50 Shows: Show #40 — Prison and Pioneers

I've been thinking a lot about a metaphor for faith from Brennan Manning. The church is a band of pioneers. Their trail boss is swarthy, strong, often silent. The trail boss's aims are best manifested through the scout who goes ahead of the group in a direction and tests out the way so he can lead the pioneers through whatever he has already endured.

And then there is the Buffalo hunter, dressed in furs, speaking some Eastern European language that no one can get their heads around, and he has a big gun that sounds like a cannon. He wanders into the wilderness and returns with meat for the cook to prepare for the people.

The wagon is the home of the settlers. It is mobile, though not comfortable, often clumsy and regularly in need of repair.

And as for the pioneers, in some sense they are along for the ride, in another sense survival is dependent on all hands on deck. I'll let you pick apart the analogy, and the metaphor has it's weaknesses. But the fresh and vivid imagery has been helpful for me as I've hit the asphalt trail myself recently.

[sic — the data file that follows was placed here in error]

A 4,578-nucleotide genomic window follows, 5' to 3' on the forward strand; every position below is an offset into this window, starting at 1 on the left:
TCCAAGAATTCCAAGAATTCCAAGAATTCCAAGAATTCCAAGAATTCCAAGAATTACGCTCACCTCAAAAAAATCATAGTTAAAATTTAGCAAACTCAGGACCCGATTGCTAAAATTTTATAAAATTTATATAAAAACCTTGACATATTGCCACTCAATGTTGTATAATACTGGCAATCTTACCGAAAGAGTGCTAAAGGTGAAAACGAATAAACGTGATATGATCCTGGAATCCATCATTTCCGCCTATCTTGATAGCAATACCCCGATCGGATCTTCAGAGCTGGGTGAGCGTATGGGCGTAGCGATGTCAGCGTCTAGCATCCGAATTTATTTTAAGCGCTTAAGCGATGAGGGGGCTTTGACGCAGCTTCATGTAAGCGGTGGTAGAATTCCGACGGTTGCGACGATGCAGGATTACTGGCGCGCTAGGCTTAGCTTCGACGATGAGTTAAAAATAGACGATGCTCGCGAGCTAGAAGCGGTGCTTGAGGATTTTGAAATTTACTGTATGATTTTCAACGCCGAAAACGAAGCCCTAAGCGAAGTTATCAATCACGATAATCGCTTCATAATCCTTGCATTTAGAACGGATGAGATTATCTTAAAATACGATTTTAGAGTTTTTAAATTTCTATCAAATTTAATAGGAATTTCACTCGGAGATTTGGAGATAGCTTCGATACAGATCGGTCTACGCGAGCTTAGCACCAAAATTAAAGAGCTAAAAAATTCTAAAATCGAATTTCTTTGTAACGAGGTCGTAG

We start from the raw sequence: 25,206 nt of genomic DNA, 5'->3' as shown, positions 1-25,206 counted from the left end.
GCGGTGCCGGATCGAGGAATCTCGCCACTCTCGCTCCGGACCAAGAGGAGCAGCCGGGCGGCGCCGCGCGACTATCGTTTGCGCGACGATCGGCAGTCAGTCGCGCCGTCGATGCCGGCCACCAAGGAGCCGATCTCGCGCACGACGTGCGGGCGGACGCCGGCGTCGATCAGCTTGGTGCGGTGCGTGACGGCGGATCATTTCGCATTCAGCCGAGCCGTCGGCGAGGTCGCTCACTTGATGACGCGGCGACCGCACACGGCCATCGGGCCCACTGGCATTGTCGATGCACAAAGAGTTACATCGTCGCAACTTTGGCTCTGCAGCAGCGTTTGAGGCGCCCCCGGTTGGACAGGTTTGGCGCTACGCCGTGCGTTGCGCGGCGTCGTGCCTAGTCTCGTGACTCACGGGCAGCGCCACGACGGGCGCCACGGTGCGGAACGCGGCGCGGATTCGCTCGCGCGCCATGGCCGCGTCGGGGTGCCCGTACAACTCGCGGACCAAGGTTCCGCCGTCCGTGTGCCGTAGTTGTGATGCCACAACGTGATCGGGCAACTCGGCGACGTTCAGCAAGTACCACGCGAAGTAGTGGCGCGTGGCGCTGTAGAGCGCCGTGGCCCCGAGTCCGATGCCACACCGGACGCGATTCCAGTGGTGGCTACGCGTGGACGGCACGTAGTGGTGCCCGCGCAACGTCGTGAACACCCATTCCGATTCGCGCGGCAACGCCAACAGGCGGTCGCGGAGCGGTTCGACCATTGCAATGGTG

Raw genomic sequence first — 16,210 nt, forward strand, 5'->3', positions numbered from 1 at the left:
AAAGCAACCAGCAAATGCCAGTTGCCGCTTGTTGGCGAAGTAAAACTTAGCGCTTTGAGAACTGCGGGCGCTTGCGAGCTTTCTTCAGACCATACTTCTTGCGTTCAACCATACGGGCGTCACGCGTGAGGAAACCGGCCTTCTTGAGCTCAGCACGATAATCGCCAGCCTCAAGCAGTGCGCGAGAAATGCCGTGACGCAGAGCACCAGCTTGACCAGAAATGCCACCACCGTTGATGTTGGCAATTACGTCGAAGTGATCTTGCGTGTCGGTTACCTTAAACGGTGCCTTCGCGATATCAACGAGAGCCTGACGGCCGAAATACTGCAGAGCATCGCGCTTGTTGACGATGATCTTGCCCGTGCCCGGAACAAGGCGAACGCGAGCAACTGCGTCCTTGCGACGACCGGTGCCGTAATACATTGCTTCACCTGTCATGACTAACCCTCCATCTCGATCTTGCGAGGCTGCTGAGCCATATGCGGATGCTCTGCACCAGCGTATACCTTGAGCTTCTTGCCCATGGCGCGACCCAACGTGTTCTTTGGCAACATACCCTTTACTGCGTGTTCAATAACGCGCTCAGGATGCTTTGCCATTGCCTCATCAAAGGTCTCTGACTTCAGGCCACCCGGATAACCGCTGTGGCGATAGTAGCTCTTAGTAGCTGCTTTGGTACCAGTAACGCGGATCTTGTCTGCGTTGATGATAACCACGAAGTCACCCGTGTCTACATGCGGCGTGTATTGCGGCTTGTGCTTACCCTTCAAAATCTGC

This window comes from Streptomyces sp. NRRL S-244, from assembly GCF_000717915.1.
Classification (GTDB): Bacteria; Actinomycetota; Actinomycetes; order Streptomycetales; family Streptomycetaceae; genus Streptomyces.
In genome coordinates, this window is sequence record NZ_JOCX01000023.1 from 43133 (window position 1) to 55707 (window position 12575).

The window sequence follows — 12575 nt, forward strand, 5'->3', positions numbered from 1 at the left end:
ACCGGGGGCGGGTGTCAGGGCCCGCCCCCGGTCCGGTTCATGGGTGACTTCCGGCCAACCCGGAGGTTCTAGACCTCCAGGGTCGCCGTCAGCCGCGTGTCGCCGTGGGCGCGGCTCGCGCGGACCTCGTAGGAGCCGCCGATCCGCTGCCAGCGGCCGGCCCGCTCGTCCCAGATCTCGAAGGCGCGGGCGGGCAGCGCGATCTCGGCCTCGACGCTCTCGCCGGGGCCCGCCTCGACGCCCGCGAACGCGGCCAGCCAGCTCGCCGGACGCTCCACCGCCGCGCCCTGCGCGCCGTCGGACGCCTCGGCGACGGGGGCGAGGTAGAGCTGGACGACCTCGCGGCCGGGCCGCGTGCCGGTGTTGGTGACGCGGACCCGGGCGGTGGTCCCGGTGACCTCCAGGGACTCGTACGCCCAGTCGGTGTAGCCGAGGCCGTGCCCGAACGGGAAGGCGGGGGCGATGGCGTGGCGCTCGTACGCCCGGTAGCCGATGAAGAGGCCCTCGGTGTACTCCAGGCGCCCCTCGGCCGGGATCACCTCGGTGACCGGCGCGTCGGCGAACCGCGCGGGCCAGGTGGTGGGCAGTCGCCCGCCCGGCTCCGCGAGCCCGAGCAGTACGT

Saturday night I played at the Kentucky State Reformatory. Going into prison as a guest can be quite unpredictable. So I was driving 5 hours for a show that paid nothing, and might not have happened at all, but I went. Perhaps out of nothing more than a divine curiosity, I went.

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I've been thinking a lot lately about some ideas from a good friend Ben Metz' who believes that descending into obscurity, that rejecting the market, the successful, and the strategic, can ultimately produce art with a higher level of impact. I'm still parsing it out, and this last week I did play a 2 hour blue collar show at a local pub for damn good pay—and I enjoy that kind of work. But driving 10 hours to play 4 songs for people who probably couldn't be much of a supportive fan base? That was something altogether different.

In the process of descent, certain things didn't matter any more. When they took my guitar at the entrance and before I knew there would be another for me to use at the chapel, I was already figuring how to turn the inmates into an instrument. I ended up having a guitar, but because I had already written off the expedition as a failure, further failure no longer concerned me.

There is much to be said for strategy and foresight that I so readily lack. I myself have benefitted greatly from the strategy and foresight of others. I'm not sure if I have a gift for responding to crisis or if I've just created so much crisis in my life that I've had plenty of practice. But I suppose foolishness and trust is in itself a strategy, the strategy of pioneers, and one option I hope I always keep on the table.

-Jason